Salesforce this week launched a Content Management System (CMS). In Salesforce CMS, uses can create, manage, and deliver content. Salesforce says that their CMS is hybrid as companies can create and deliver content to any channel or device.
According to Salesforce, the hybrid CMS gives companies the flexibility to present content to any touch point built on third-party systems like smart devices, wearables, and custom apps, or personalized experiences in portals. Salesforce says this saves time by taking advantage of built-in experience templates and presentation tools.
Salesforce CMS include 2 (WYSIWYG) tools: The Experience Builder and the Commerce Page Designer. The Experience Builder enables companies to create websites, and apps. The Commerce Page Designer enables companies to create and manage content pages. Salesforce says the tools are developer-friendly, which means the design and development teams can build with code.
The Commerce Page Designer Roadmap
In September this year, WordPress.com parent Automattic raised $300 million from Salesforce at a $3 billion valuation. WordPress CMS is used by 61.6% of all the websites whose content management system is known, according to W3techs. The same data shows that WordPress is powering over 30% of all websites in the world.
Content Marketers Share Salaries, Career Paths, and More in 2023 [New Research]
You certainly know your answers to these questions. But, until now, little industry research has dived into content marketing careers.
We set out to find answers. Our goal is to help content marketers understand their opportunities and positions – and help companies develop meaningful roles and the resources and opportunities to retain them.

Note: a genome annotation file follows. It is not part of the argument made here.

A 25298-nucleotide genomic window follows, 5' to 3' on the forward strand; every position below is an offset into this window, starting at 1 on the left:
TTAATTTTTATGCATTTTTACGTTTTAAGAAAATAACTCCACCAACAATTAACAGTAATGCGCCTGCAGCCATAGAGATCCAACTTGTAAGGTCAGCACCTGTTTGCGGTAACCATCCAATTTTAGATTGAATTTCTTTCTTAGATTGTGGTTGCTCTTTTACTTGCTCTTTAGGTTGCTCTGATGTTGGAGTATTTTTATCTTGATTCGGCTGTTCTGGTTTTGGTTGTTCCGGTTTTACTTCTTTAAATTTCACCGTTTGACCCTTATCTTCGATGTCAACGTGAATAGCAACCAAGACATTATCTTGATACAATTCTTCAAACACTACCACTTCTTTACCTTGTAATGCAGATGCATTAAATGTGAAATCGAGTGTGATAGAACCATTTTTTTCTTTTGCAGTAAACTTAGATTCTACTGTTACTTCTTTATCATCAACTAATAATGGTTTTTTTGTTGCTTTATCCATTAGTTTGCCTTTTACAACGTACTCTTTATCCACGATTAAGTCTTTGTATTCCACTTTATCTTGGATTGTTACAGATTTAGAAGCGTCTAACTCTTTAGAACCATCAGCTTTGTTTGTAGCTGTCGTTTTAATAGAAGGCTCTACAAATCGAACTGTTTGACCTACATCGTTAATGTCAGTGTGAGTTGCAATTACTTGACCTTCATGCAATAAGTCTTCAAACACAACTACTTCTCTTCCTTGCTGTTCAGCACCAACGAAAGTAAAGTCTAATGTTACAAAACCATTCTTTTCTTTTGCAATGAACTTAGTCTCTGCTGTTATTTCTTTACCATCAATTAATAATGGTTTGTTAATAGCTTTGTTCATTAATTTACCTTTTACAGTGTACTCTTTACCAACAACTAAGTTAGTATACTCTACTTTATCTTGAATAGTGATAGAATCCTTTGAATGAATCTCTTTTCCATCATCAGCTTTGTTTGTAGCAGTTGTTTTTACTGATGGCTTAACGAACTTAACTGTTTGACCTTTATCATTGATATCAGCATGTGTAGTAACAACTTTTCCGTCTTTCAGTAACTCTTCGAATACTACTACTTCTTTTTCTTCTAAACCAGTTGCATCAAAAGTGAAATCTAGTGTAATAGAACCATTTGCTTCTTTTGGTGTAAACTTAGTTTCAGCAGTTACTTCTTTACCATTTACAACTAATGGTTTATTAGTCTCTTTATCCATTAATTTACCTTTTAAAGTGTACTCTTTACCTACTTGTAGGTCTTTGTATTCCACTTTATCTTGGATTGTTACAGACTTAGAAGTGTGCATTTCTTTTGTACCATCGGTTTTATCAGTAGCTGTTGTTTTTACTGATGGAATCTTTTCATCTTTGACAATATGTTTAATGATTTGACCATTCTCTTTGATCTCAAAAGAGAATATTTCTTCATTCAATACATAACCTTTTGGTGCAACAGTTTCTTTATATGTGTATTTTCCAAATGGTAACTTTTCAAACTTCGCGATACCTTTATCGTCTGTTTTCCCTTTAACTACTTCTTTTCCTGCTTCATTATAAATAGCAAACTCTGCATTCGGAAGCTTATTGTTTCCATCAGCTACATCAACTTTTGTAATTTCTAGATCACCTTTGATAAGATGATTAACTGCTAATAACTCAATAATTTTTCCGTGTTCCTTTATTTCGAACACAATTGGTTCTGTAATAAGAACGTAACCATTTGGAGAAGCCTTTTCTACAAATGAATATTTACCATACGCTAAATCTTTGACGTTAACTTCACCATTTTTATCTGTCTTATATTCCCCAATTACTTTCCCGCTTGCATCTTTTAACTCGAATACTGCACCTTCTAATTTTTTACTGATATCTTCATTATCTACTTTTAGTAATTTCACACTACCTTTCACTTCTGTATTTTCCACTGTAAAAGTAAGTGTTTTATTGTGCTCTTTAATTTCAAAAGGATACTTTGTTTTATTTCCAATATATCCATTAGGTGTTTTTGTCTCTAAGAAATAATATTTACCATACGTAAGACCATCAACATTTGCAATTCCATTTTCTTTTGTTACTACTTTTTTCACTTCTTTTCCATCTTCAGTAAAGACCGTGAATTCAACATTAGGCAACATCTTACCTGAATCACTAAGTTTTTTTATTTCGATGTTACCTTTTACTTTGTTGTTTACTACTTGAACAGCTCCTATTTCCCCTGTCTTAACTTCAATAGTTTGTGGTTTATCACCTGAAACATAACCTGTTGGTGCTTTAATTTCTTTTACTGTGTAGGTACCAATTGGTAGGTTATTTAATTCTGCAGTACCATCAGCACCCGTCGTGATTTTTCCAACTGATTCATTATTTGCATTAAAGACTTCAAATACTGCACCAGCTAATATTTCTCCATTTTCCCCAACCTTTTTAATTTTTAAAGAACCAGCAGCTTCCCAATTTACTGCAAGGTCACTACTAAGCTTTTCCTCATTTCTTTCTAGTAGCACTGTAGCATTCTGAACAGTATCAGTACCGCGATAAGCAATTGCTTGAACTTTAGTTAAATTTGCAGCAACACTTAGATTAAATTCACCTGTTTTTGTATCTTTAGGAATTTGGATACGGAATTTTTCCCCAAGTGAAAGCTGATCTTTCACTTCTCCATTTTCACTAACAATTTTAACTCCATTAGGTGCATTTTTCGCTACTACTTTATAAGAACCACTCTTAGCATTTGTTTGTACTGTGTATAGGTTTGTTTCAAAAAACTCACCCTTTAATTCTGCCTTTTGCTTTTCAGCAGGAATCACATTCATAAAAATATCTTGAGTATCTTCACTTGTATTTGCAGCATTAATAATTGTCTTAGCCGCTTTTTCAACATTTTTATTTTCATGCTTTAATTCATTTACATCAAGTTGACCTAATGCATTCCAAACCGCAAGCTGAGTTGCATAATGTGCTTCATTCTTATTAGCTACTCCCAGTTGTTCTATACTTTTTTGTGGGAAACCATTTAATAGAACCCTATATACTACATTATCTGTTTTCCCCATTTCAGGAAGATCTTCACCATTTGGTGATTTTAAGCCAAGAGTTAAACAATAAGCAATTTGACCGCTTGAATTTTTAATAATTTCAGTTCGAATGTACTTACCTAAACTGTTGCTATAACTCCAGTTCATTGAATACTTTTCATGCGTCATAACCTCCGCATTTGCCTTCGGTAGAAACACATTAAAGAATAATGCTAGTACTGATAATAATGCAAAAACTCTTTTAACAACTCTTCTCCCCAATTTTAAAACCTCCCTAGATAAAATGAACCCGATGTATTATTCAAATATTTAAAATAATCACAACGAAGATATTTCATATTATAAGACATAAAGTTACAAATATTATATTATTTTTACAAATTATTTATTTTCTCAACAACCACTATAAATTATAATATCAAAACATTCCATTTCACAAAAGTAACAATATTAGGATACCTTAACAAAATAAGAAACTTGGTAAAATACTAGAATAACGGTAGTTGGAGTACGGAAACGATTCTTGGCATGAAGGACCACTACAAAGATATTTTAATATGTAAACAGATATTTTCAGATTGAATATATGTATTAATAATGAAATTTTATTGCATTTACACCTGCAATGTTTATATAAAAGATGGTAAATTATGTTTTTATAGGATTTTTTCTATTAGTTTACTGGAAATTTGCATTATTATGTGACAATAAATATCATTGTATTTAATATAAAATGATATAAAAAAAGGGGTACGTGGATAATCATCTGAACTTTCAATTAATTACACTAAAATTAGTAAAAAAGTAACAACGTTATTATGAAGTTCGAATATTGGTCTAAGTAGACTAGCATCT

So, earlier this year, we asked content marketers about their work satisfaction, career development, and salary expectations.
More than 1,100 content professionals had their say. You can read the full story – including salary breakdowns by role, gender, and generation – in the Content Marketing Career & Salary 2023 Outlook (gated).
Let’s take a sneak peek at some of the intriguing findings.
You (mostly) like your content marketing jobs
More than half of the content pros (56%) tell us they’re very or extremely satisfied with their current position.
One content marketer explains: “I can be creative while being tied to business impact. Content marketing offers the fulfillment and growth of a creative career with the stability and compensation of a corporate career. It’s the best of both worlds, and it’s sometimes hard to believe it’s possible.”
Another offers this explanation: “I love seeing all the pieces come together; how great words and innovative designs can affect and influence consumers and audiences. And I love working behind the scenes, getting to turn the cogs of the content machine.”
Satisfaction rates stay roughly the same from millennials to Gen Xers to baby boomers. (We had too few Gen Z respondents to report on their segment with confidence.)
Of course, that’s not to say the job is easy. When asked about stress levels, 24% of content marketers say they are “very” or “extremely” stressed.
One survey taker explains, “The pace of work can be relentless. Just when you’ve completed one big project, another is right behind it.”
And some kudos go to employers. A significant majority (74%) said they feel their employers care about their stress levels and mental health.
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You’re well educated – and eager to learn more